The extant Andalusian sundials correspond to the horizontal type (the curves traced by the solar shadow in the winter and summer solstices are arcs of a hyperbola, while the shadow in the equinoxes traces a straight line). These instruments also contain curves corresponding to the hour of the midday (ẓuhr) and afternoon prayers (‘aṣr). Written sources also describe equatorial dials, wrongly interpreted as horizontal ones. We have little information about medieval instruments built in the Maghrib although we are aware of an important tradition of instruments of this kind in Tunis from the seventeenth century onwards. In this context it is quite surprising to discover an extremely mature and brilliant description of some eight types of sundial in Ibn al-Raqqām’s work.
Abū ‘Abd Allāh Muḥammad ibn Ibrāhīm ibn ‘Alī ibn Aḥmad (Muḥammad?) ibn Yūsuf al-Andalusī al-Tūnisī al-Awsī , known as Ibn al-Raqqām,“belonged to the people of Murcia” (min ahl Mursiyah) and died in Granada on 21st Ṣafar 715/26th May 1315 at an advanced age. He lived in Tunis and Bijāyah (Béjaïa) and migrated from Bijāyah to Granada during the reign of the Naṣrid sultan Muḥammad II (reg. 671/1273–701/1302), probably after 687/1288-89. He was a polymath who wrote on many different topics, although his most important works deal with astronomy. Among them we find his three sets of astronomical tables (zījes), compiled in Bijāyah and Tunis, which are re-elaborations of the unfinished zīj of Ibn Isḥāq (fl. at Tunis and Marrakech c. 1193–1222). He also wrote a treatise on sundials, the Risālah fī ‘ilm al-ẓilāl (On the Science of Shadows), a science also known as gnomonics.
The Risālah fī ‘ilm al-ẓilāl
According to Ibn al-Raqqām, a simple method for the projection of the sphere occurred to him during his youth, and he wrote his book on this subject while he was still a young man. But somebody borrowed his manuscript and never returned it. Later, some other scholars from Ifrīqiyah asked him to write the book again. All this suggests that the extant book was written in the latter half of the thirteenth century, probably in Tunis or Bijāyah.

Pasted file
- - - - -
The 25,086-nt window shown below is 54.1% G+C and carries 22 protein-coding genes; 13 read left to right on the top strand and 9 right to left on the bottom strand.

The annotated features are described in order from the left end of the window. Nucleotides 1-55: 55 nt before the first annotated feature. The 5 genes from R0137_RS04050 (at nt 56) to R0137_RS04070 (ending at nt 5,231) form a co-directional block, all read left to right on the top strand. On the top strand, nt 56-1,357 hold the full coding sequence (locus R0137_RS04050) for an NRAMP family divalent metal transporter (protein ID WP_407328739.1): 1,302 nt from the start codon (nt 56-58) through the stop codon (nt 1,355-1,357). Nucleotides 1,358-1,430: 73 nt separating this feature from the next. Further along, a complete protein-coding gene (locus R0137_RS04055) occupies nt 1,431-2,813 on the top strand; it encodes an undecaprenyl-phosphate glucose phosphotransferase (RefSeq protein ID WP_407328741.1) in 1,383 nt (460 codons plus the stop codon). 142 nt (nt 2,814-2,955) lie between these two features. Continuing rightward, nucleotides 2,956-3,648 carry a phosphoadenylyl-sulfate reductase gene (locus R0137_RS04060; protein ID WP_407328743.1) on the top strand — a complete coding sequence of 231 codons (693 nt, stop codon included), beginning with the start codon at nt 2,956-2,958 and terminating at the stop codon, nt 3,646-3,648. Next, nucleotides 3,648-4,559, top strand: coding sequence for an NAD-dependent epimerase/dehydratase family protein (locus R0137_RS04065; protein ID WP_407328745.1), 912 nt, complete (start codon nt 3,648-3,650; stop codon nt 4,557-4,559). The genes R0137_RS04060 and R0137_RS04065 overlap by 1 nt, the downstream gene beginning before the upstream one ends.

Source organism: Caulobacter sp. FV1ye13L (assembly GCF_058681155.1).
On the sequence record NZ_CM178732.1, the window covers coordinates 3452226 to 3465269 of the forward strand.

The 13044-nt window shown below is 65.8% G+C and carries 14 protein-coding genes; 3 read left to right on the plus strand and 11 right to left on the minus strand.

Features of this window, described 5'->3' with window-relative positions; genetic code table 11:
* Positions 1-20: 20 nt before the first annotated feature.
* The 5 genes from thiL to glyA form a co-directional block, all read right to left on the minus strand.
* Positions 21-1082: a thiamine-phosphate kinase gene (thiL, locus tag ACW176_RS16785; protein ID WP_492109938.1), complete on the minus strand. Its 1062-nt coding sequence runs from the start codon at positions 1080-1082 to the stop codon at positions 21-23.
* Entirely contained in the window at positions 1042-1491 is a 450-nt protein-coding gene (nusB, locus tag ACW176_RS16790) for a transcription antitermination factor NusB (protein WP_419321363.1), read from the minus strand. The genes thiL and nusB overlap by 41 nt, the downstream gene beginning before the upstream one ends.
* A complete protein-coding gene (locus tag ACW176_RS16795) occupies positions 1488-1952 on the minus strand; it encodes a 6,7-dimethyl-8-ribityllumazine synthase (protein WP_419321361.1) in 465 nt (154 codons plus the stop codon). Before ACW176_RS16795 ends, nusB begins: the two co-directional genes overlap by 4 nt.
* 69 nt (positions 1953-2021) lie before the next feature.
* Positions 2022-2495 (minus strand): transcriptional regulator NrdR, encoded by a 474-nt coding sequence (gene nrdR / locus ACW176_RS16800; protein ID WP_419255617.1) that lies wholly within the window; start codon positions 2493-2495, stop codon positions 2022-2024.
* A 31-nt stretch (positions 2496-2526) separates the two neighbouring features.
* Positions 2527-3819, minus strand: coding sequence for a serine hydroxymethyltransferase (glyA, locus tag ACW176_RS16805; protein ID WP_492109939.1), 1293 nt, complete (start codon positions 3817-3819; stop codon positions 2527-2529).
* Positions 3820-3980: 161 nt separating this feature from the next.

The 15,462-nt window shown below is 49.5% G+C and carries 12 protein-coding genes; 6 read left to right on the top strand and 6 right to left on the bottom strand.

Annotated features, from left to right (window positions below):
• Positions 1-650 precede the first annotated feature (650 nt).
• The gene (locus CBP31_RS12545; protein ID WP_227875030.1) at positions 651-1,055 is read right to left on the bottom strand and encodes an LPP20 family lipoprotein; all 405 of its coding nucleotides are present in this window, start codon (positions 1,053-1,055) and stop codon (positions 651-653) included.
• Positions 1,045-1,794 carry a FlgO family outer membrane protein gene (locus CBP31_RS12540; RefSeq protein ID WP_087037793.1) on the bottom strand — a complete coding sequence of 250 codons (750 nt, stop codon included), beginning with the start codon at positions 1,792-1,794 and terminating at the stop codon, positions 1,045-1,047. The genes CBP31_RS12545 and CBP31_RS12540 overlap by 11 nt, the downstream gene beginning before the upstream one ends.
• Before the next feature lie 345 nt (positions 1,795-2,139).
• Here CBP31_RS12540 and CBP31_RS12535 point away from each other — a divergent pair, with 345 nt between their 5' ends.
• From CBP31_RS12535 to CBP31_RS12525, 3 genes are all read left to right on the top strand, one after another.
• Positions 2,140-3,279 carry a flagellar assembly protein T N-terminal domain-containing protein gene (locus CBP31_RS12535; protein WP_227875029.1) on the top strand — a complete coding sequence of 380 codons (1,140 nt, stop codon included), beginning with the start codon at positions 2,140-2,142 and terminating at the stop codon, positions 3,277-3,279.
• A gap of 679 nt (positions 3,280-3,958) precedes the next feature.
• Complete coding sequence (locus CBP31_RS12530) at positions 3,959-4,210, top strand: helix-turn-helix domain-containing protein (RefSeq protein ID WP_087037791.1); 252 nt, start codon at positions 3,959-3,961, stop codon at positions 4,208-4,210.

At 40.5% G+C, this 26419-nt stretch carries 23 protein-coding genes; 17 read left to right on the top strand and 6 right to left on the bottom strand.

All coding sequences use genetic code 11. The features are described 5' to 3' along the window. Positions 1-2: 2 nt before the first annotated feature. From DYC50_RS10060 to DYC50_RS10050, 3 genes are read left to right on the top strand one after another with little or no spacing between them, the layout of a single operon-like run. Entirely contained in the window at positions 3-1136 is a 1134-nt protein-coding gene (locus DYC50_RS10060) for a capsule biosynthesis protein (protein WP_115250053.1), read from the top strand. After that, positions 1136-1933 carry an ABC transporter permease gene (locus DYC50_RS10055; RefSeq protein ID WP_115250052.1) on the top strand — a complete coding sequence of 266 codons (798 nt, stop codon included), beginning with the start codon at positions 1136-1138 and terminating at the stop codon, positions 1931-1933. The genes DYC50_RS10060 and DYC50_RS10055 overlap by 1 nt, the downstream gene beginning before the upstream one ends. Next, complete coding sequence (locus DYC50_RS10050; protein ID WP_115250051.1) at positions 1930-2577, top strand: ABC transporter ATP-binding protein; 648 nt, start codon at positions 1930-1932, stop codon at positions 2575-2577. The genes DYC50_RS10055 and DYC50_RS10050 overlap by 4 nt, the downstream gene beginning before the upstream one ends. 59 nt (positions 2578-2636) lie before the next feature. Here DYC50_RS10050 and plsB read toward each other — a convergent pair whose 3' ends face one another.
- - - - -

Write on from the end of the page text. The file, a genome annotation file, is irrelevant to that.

Ibn al-Raqqām’s technique for the projection of the sphere was different from the one invented by Ptolemy (probably the stereographical projection used in astrolabes and similar instruments described for the first time in Ptolemy’s Planisphere). Surprisingly, Ibn al-Raqqām’s procedure corresponds to the analemma, an old Greek technique for representing on a plane some elements of the sphere in order to find certain arcs and angles which determine a point in space, while avoiding the use of trigonometry. Ibn al-Raqqām could not have known Ptolemy’s treatise on this topic, the Analemma, since it had not been translated into Arabic. Although analemmatic techniques had often been used by Eastern Arab scientists for various purposes, but mainly for the construction of sundials, Ibn al-Raqqām appears to have been the first to use this technique in al-Andalus or the Maghrib.
In his On the Science of Shadows, Ibn al-Raqqām describes eight different types of sundials. Among them we find the standard horizontal sundial, the vertical sundial (the plane of which is parallel to the prime verticalthe vertical circle passing through the East and West points of the horizon), and the gnomon is placed on the meridian line), the equatorial sundial (the plane of which is parallel to that of the equator, and the perpendicular gnomon points to the North Pole), the scaphe (a sundial traced on the inner surface of a hollow hemisphere whose pole is the basis of the gnomon the end of which coincides with the centre of the sphere) and the portable sundial with a magnetic needle which allows a correct orientation of the instrument. This is, in fact, one of the earliest secure references to the magnetic compass in Western Islam.
Besides this, Ibn al-Raqqām posed and solved the problems of the transformation of solar quadrants: given a sundial built for a particular latitude, how could one build another sundial of a different type for the same latitude? He also explained the procedure for tracing on the sundial other lines (projections of the declination parallels corresponding to the zodiacal signs, and those of the almucantars or altitude circles) which allowed the instrument to perform functions normally carried out with astrolabes or similar computing devices. Following the standard tradition, Ibn al-Raqqām explained in detail how to trace the curves corresponding to the prayer hours and dealt with the determination of the azimuth of the qiblah for which he used an analemma similar to the one described by Ḥabash al-Ḥāsib in the ninth century, and by al-Bīrūnī in the eleventh century in his al-Qānūn al-Mas‘ūdī.
Islamic astronomers have always been interested in building sundials not only because of their use in everyday life, but also for the exact determination of prayer times. An important scientific tradition which studied the techniques for the construction of such instruments had appeared in the East since the as early as the ninth century, but there were no similar developments in the Maghrib until the appearance of Ibn al-Raqqām’s book, written in the latter half of the thirteenth century, a historical period traditionally considered to be a period of decay.